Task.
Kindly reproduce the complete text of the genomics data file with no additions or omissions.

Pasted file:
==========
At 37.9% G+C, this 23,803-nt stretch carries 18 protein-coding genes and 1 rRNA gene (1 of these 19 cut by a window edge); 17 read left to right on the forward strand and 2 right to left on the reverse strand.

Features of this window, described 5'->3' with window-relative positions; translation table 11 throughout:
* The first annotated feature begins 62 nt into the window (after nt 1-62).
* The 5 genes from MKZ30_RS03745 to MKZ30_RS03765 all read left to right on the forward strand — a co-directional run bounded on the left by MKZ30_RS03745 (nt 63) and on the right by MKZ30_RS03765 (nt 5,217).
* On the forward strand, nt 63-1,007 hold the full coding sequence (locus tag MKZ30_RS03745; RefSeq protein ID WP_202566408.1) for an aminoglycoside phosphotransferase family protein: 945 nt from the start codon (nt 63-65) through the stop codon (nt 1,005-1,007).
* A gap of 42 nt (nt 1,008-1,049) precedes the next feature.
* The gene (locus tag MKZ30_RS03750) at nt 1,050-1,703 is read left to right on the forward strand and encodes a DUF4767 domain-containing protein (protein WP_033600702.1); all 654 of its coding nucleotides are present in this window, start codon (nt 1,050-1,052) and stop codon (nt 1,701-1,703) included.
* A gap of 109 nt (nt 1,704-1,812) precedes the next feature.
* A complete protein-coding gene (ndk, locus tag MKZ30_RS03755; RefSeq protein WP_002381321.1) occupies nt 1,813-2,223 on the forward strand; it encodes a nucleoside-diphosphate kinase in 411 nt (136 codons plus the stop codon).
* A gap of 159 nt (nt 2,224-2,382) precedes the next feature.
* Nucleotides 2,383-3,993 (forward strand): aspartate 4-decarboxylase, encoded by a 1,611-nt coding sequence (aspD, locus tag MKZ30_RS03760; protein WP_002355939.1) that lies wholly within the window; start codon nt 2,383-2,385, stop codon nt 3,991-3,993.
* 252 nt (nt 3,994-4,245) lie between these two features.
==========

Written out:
At 37.9% G+C, this 23,803-nt stretch carries 18 protein-coding genes and 1 rRNA gene (1 of these 19 cut by a window edge); 17 read left to right on the forward strand and 2 right to left on the reverse strand.

Features of this window, described 5'->3' with window-relative positions; translation table 11 throughout:
* The first annotated feature begins 62 nt into the window (after nt 1-62).
* The 5 genes from MKZ30_RS03745 to MKZ30_RS03765 all read left to right on the forward strand — a co-directional run bounded on the left by MKZ30_RS03745 (nt 63) and on the right by MKZ30_RS03765 (nt 5,217).
* On the forward strand, nt 63-1,007 hold the full coding sequence (locus tag MKZ30_RS03745; RefSeq protein ID WP_202566408.1) for an aminoglycoside phosphotransferase family protein: 945 nt from the start codon (nt 63-65) through the stop codon (nt 1,005-1,007).
* A gap of 42 nt (nt 1,008-1,049) precedes the next feature.
* The gene (locus tag MKZ30_RS03750) at nt 1,050-1,703 is read left to right on the forward strand and encodes a DUF4767 domain-containing protein (protein WP_033600702.1); all 654 of its coding nucleotides are present in this window, start codon (nt 1,050-1,052) and stop codon (nt 1,701-1,703) included.
* A gap of 109 nt (nt 1,704-1,812) precedes the next feature.
* A complete protein-coding gene (ndk, locus tag MKZ30_RS03755; RefSeq protein WP_002381321.1) occupies nt 1,813-2,223 on the forward strand; it encodes a nucleoside-diphosphate kinase in 411 nt (136 codons plus the stop codon).
* A gap of 159 nt (nt 2,224-2,382) precedes the next feature.
* Nucleotides 2,383-3,993 (forward strand): aspartate 4-decarboxylase, encoded by a 1,611-nt coding sequence (aspD, locus tag MKZ30_RS03760; protein WP_002355939.1) that lies wholly within the window; start codon nt 2,383-2,385, stop codon nt 3,991-3,993.
* 252 nt (nt 3,994-4,245) lie between these two features.